(NaturalNews) Over the past few years, researchers have come up with a mountain of evidence that vitamin D is extremely important to maintaining health and preventing and even treating a host of health problems. For example, studies have shown that too little vitamin D may trigger breast cancer, rheumatoid arthritis (http://www.naturalnews.com/028690_R
, brittle bones, heart attacks (http://www.naturalnews.com/025069_V
And now there's breaking news that scientists have discovered two more extraordinary benefits to getting enough vitamin D through sun exposure and supplements. It turns out a lack of the remarkable vitamin could result in sports-related muscle injuries. What's more, vitamin D may, in a sense, help "vacuum" out plaques in the brain associated with the dreaded, mind-robbing dementia known as Alzheimer's disease.
A recent study just presented at the American Orthopaedic Society for Sports Medicine's (AOSSM) Annual Meeting now underway in San Diego has linked too little vitamin D in the body to an increased risk of muscle injuries in athletes. Specifically, the scientists studied National Football League (NFL) football players.
"Eighty percent of the football team we studied had vitamin D insufficiency. African American players and players who suffered muscle injuries had significantly lower levels," said Michael Shindle, MD, lead researcher and member of Summit Medical Group, in a statement to the press.
The researchers worked with 89 football players, average age 25, from a single NFL team, giving them laboratory tests to measure vitamin D levels in the spring 2010 as part of the athletes' routine pre-season evaluations. Over the course of the season, the team provided data to the scientists so they could document how many of players missed games due to muscle injuries. Vitamin D levels were also classified according to a player's race and how much playing time was lost due to muscle injuries.
The results showed that a large number of these super fit, professional athletes were actually seriously deficient in vitamin D. Twenty-seven players were dramatically deficient and 45 more had levels consistent with insufficiency. In fact, only 17 players tested had values in the normal limits. African American players were far more likely to have the lowest levels of vitamin D. And the 16 players who suffered muscle injuries were found to have the lowest vitamin D levels.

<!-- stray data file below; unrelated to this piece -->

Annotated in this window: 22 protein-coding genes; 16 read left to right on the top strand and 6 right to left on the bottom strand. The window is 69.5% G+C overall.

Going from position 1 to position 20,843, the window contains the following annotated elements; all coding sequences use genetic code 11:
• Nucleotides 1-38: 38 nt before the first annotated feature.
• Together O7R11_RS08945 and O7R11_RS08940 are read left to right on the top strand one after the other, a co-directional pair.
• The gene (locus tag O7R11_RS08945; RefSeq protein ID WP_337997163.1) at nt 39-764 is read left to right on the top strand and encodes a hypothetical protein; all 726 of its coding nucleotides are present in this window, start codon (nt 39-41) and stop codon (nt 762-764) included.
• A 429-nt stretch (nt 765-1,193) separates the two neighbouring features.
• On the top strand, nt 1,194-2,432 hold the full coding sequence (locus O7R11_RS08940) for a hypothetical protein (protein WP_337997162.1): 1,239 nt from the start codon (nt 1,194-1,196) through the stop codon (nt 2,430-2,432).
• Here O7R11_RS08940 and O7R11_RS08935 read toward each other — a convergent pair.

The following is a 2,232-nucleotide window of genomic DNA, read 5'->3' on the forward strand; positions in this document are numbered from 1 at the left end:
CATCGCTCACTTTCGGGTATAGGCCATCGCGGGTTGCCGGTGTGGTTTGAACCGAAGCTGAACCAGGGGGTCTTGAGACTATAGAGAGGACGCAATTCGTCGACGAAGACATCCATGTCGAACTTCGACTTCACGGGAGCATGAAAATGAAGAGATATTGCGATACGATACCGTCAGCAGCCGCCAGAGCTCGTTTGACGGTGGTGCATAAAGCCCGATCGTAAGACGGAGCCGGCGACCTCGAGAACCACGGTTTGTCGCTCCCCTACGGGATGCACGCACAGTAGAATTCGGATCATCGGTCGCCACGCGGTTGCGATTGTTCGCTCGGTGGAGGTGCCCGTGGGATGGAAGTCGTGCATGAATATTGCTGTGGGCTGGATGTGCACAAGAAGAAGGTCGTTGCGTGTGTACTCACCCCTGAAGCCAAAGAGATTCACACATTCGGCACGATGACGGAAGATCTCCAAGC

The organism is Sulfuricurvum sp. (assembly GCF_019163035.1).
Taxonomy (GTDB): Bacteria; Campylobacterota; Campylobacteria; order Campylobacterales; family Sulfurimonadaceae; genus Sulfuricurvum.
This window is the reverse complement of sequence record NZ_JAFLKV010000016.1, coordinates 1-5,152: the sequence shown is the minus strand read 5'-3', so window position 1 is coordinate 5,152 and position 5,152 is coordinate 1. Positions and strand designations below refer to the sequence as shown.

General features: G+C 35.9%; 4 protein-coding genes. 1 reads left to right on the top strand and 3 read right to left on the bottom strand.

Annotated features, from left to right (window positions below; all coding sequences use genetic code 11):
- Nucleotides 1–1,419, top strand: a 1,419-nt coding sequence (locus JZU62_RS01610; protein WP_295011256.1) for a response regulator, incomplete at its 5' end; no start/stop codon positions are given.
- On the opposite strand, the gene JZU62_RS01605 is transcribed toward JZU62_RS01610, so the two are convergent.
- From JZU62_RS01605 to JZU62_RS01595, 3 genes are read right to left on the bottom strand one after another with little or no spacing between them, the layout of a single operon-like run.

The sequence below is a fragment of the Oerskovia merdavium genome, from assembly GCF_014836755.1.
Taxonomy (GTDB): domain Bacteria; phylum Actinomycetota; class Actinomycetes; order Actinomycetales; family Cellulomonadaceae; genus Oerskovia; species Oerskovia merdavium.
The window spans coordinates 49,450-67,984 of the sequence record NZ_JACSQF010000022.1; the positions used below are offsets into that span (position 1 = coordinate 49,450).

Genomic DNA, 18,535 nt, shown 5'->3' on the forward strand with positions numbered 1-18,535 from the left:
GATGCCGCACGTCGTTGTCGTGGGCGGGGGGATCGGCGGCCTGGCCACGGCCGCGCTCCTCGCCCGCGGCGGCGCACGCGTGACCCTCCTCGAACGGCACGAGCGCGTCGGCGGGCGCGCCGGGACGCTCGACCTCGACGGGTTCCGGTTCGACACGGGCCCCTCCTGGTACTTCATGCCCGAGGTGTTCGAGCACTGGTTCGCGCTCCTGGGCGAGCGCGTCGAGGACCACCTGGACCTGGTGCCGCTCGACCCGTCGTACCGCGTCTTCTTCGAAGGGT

"Screening and treatment of vitamin D insufficiency in professional athletes may be a simple way to help prevent injuries," Dr. Scott Rodeo, MD, Co-Chief of the Sports Medicine and Shoulder Service at the Hospital for Special Surgery, noted in the press statement.
While preventing sports injuries with vitamin D is an exciting possibility, consider this other, potentially mind blowing news about the remarkable vitamin -- it may help prevent and even reverse the buildup of amyloid beta plaques in the brain that are associated with Alzheimer's disease.
That's the conclusion of new research just published in BioMed Central's open access journal Fluids and Barriers of the CNS. A lack of vitamin D has been suspected to play a role both Alzheimer's disease and less serious but worrisome age-related memory problems. And now a study conducted by scientists at Tohoku University in Japan has found that removal of amyloid plaques from the brain depend on vitamin D.
The researchers treated mice bred to have amyloid beta plaques in their brains with injections of vitamin D. The result? The vitamin D therapy actually helped remove these plaques, which are the hallmark of Alzheimer's disease, from the rodents' brains.
"Vitamin D appears to increase transport of amyloid beta across the blood brain barrier (BBB) by regulating protein expression, via the vitamin D receptor...These results lead the way towards new therapeutic targets in the search for prevention of Alzheimer's disease," Professor Tetsuya Terasaki said in a media statement.
Editor's note: NaturalNews is opposed to the use of animals in medical experiments that expose them to harm. We present these findings in protest of the way in which they were acquired.
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